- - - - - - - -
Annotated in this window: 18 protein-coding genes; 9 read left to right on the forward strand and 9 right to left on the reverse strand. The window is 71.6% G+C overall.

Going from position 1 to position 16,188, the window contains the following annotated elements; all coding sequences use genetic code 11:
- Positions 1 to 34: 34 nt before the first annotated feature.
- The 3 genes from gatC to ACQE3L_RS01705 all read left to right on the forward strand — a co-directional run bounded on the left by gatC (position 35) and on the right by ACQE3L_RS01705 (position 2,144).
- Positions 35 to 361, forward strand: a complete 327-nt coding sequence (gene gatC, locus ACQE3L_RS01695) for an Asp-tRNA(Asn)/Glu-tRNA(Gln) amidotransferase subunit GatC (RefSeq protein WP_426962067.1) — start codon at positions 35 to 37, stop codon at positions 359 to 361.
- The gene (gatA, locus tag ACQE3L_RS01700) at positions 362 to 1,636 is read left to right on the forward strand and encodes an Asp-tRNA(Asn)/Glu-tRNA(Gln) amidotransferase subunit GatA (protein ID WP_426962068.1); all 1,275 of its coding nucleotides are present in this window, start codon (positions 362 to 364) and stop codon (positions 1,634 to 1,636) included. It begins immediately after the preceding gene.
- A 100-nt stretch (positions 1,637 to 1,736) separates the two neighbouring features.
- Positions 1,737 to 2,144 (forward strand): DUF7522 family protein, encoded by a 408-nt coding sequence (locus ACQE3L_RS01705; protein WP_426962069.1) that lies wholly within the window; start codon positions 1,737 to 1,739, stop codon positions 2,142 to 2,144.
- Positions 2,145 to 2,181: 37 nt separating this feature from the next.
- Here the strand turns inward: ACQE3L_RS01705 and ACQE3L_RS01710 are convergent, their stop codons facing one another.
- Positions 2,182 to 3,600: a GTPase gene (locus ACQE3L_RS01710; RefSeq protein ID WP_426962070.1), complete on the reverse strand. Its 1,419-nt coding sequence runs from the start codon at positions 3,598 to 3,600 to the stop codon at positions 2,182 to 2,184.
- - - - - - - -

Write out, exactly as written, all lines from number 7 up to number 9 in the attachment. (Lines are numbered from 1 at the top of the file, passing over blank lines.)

- A 100-nt stretch (positions 1,637 to 1,736) separates the two neighbouring features.
- Positions 1,737 to 2,144 (forward strand): DUF7522 family protein, encoded by a 408-nt coding sequence (locus ACQE3L_RS01705; protein WP_426962069.1) that lies wholly within the window; start codon positions 1,737 to 1,739, stop codon positions 2,142 to 2,144.
- Positions 2,145 to 2,181: 37 nt separating this feature from the next.